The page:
. . . .

The changes in the social protocols surrounding reviewing show how the lack of distance between authors and fans has put fan spaces under pressure to conform to the requirements of the modern publishing industry: A literary culture built to meet the needs of fans naturally encourages robust criticism because robust criticism encourages fans to talk amongst themselves and a negative review is no bad thing (whether you agree with it or not) because it aims to prevent fans from spending money on books they won’t enjoy. Conversely, a literary culture built to meet the needs of literary professionals has no interest in protecting people from bad purchasing decisions. This type of literary culture emphasises not only positive reviews that help to sell (sometimes terrible and offensive) books but also coverage of the types of things that publishers want. Why encourage fans to find their own areas of interest when you can drive them towards the blogs of people who review the right type of book in the right type of way and at the right time? A literary culture built to suit the needs of literary professionals has no need for independent or idiosyncratic voices and absolutely no need for reviewers who dare to point out that the hot novel of the moment is a waste of money. However, a literary culture built to suit to needs of its bourgeois professionals may feel the need to set out a set of rules that the lower classes would be wise to follow, hence Robert Jackson Bennett laying down the law as to where and when it is acceptable for critics to express their own opinions:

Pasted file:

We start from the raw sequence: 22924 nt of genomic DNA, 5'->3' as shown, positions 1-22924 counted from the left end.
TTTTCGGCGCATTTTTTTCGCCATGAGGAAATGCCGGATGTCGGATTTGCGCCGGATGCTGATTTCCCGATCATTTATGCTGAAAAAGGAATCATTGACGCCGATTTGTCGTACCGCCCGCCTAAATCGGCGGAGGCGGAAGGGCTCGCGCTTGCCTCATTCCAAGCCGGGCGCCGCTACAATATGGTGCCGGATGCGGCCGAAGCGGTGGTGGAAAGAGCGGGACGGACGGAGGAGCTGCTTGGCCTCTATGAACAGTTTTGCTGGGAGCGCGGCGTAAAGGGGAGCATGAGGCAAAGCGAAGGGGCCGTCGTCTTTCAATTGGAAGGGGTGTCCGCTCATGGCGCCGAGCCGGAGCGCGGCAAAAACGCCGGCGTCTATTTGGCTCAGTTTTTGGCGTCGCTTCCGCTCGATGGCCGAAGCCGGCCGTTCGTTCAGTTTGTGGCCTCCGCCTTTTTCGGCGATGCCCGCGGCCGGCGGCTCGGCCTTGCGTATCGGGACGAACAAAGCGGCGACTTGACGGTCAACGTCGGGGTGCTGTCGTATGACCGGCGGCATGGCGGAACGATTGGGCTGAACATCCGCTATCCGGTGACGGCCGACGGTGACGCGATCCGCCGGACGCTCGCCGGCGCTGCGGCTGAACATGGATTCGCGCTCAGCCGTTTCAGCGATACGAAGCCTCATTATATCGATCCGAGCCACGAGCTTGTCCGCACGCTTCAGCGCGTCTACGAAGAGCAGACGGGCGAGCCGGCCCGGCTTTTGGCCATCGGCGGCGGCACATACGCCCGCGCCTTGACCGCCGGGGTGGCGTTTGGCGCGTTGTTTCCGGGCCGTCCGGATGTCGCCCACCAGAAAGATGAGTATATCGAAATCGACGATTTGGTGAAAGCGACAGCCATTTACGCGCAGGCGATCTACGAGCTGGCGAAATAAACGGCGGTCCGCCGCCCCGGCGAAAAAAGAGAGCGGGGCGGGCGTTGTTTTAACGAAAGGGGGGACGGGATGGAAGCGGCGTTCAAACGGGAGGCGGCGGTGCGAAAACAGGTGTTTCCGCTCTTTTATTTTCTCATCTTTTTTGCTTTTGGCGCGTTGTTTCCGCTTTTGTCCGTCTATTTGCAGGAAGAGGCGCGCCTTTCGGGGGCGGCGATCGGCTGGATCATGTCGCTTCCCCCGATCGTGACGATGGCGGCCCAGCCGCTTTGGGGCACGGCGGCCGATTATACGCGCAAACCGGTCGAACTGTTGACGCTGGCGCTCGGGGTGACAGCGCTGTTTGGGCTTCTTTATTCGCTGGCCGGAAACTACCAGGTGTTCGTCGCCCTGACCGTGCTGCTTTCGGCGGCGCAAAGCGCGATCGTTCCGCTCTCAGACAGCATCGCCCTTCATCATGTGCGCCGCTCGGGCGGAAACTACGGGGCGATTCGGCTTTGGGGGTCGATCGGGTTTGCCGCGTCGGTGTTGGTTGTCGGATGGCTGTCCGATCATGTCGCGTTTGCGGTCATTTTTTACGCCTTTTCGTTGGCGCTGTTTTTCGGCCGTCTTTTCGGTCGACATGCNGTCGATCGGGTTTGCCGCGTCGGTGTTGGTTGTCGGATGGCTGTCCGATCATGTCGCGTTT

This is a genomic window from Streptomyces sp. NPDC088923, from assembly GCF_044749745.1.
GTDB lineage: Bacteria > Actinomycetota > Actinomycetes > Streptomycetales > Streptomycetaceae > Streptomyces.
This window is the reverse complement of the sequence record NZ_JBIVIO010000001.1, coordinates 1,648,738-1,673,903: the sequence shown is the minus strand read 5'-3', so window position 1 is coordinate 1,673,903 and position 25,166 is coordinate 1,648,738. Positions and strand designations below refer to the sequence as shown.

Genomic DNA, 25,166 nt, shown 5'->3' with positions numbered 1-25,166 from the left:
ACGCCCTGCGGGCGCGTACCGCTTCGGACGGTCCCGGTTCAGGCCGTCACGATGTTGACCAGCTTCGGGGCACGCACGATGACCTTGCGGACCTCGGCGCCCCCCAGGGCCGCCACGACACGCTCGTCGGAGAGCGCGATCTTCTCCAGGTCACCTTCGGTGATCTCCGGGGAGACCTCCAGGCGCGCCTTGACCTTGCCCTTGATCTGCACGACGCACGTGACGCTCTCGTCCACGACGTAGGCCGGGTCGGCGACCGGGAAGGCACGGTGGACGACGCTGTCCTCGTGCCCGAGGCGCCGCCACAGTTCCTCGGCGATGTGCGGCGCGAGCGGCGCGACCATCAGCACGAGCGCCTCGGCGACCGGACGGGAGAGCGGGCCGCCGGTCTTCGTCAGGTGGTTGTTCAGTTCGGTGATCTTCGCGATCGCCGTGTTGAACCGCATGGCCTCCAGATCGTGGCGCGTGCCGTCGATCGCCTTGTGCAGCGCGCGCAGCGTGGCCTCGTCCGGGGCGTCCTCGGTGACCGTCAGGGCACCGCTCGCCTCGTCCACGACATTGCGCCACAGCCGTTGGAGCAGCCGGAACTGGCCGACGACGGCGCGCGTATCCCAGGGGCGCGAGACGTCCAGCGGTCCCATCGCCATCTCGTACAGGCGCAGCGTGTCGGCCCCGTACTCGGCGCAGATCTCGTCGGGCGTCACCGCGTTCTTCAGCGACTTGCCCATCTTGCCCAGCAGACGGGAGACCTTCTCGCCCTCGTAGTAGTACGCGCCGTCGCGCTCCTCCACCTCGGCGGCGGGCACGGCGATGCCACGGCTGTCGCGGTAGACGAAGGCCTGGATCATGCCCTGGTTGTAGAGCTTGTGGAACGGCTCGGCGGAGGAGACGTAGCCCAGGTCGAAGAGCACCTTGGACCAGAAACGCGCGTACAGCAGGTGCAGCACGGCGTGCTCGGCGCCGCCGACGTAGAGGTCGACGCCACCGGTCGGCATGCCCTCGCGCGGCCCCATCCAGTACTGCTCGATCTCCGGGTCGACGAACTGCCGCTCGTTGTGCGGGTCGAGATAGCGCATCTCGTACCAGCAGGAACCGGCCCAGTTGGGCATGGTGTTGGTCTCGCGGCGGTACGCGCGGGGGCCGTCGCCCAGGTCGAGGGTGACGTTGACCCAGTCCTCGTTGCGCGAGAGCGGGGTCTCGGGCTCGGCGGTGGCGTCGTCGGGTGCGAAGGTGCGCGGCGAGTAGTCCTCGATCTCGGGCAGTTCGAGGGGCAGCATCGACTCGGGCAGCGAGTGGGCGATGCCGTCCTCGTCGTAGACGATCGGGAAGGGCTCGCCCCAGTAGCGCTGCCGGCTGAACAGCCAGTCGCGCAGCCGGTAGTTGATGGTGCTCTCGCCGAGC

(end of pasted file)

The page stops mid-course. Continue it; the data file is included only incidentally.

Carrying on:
In other words, when you leave your platform, your own personal space of the internet, and go to someone else’s, or even to a community platform, it requires a different code of behavior. This isn’t your space anymore, so you need to act differently. And remember, you’ve had your say back on your own platform. That’s the place to speak your mind.

What has changed in the last generation is that the book publishing industry has been bought out by corporations who see the literary world as nothing more than another domain from which to extract money. Thus, the infamously sloppy and old-fashioned publishing industry was put under pressure to perform and in order to perform, belts had to be tightened and resources squeezed including authors who could no longer be allowed to sit around writing when there was marketing to be done. I understand when people like Robert Jackson Bennett say that they’re feeling vulnerable and exposed but it is capitalism and not fans who put them in this position.